The scarce evidence indicating a relationship between violent deaths (i.e. deaths related to homicide or suicide) and HIV is only derived from studies performed in industrialized countries [1,2]. Yet, no studies have documented a higher HIV seroprevalence among violent deaths' victims in Africa. Indeed, in contexts in which stigma related to HIV infection is widespread and access to antiretroviral drugs is limited, a positive HIV status may serve as a psychosocial trigger for suicide. Some studies have also established an association between intimate partner violence (potentially leading to homicide) and HIV infection [3,4]. We report here the results of a study performed in Pointe-Noire, Republic of Congo, where post-mortem HIV serology was systematically performed .
From June 30 to 18 October 2001, all adult deaths occurring in Pointe-Noire and referred to the unique morgue of the city were investigated. Causes of death were obtained by interviewing the accompanying persons and examining the bodies. HIV serology was performed on blood samples obtained by intracardiac puncture. The prevalence of HIV in violent deaths, considered as ‘cases’, was compared with that in accidental deaths, considered as ‘controls’. Age was categorized into three groups (<25, 25–39 and ≥40 years). A logistic regression model was used to adjust for age and sex. Ethical clearance was obtained from the Ministry of Health of Congo.
During the study period, 1309 adult deaths were registered at the morgue, among which 19 were violent deaths, including 14 homicides and five suicides. Among them, none presented signs or symptoms of AIDS. Table 1 provides the HIV prevalence rates among violent and accidental deaths. HIV prevalence among violent deaths was 37%, which is significantly higher than the 10% among the accidental deaths (P = 0.021). The adjusted odds ratio for HIV infection was 5.9 (P = 0.03).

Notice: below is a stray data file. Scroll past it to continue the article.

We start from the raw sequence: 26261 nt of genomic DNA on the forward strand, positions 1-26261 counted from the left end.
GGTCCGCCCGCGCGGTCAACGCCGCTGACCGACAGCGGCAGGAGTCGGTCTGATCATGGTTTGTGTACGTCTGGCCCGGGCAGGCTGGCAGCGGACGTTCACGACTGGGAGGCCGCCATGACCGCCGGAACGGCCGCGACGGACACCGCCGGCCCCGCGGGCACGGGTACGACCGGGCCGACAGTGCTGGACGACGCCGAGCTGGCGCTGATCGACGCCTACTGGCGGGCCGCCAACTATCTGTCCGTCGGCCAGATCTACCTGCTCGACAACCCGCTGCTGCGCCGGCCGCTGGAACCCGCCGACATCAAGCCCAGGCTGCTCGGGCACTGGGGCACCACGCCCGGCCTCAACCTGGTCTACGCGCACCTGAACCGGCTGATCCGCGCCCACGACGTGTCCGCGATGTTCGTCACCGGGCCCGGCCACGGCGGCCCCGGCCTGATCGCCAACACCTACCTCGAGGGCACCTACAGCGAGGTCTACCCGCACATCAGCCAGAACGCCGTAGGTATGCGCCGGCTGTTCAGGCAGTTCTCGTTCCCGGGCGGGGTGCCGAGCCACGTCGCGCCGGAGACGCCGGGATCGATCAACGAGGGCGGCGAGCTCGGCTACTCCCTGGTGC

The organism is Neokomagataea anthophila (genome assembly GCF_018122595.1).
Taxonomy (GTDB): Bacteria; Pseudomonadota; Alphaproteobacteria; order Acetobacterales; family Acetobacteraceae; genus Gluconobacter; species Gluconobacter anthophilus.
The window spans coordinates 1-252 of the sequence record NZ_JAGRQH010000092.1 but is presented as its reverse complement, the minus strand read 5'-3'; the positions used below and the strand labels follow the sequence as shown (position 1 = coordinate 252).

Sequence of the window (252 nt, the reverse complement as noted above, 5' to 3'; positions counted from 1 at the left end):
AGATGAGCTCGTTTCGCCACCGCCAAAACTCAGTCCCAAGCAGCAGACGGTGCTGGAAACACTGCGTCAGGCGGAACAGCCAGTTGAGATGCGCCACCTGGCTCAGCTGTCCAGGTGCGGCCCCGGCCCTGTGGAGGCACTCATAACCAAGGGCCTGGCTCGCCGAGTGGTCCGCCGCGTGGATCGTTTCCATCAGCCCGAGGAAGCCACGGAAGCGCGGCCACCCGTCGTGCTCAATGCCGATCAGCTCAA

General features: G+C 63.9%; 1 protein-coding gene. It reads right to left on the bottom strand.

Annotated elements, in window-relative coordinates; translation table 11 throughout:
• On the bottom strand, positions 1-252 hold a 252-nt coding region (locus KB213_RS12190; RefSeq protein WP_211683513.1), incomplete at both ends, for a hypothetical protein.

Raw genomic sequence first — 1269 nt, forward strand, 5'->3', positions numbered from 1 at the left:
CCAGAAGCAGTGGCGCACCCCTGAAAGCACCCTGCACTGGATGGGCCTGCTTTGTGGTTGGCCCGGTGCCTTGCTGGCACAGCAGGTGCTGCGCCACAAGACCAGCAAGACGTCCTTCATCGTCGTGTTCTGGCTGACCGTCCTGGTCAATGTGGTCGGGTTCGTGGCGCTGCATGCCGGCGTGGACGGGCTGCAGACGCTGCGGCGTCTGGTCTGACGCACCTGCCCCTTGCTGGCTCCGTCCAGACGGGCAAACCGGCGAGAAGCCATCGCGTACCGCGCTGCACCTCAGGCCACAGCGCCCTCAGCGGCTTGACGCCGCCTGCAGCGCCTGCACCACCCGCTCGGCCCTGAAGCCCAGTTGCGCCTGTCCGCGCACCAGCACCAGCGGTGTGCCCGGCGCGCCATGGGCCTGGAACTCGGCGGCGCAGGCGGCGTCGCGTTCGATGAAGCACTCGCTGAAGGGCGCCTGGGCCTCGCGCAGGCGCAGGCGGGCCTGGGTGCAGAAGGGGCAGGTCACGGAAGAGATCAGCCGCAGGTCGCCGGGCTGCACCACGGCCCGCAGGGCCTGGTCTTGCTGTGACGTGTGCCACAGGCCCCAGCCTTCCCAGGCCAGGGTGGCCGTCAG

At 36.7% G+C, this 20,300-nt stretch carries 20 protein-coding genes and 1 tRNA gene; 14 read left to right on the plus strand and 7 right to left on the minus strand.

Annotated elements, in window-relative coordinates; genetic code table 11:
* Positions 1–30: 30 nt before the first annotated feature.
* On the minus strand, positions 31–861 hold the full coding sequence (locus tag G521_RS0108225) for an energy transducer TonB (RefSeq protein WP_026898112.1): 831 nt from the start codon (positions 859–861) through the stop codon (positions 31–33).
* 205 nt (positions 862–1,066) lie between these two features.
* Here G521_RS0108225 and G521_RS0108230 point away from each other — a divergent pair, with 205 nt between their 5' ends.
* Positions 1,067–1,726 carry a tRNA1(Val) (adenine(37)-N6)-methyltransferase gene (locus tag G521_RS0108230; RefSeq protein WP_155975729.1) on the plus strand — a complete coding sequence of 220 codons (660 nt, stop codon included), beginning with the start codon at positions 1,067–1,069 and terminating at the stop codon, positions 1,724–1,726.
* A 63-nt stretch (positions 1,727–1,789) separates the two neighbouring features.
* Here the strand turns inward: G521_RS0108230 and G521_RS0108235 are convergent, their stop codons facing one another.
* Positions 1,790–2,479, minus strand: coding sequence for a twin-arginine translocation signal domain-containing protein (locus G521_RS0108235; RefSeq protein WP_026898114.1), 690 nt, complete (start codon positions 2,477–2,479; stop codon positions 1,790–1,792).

Our study is the first to provide strong evidence of a relationship between violent death and HIV in an African country. Although the numbers are small, our results are based on indisputable data on both the cause of death and HIV. The HIV prevalence among accidental deaths was, as expected in a healthy population, of the same order of magnitude as the prevalence in the general population, about 6% at the time of the study . Conversely, the prevalence among suicide and homicide victims was much higher, at 37%.
In the international literature, there is no convincing evidence of a connection between violent death and HIV. In a study performed in New York City in 1991–1993, before access to antiretrovirals, HIV was associated with a two-fold increase in suicide risk . However, most HIV-infected individuals in this study also had other risk factors for suicide, such as substance abuse and alcoholism, which would support the existence of an indirect association. In another study in Baltimore, HIV-positive women were found to be 4.5-fold more likely to have ever attempted suicide than a sample of demographically similar HIV-negative women .
Among the four HIV-positive homicides in our sample, three were women who had been slaughtered by family members. This is consistent with the finding of a study in Tanzania, which showed that HIV-positive women were more than twice as likely to report violence with their current partner than were HIV-negative women . A review of 35 studies in the USA indicates that HIV-positive women appear to experience intimate partner violence at rates comparable to HIV-negative women from the same underlying populations but their abuse seems to be more frequent and more severe . It is difficult to tell, however, whether intimate partner violence can be seen as a cause or consequence of sexual risk taking. In the context of heterosexual transmission, men who perpetrate violence have been shown to engage in more risky sex behaviours and therefore are more likely to expose their partners to HIV . But physical violence could also be a consequence of HIV disclosure within the family, or the outcome of stigmatization exercised outside the family against HIV-positive women or men. Although the causal pathway is difficult to ascertain, our findings suggest that the prevention of domestic violence and the fight against stigmatization should be essential parts of HIV prevention programmes in Africa.
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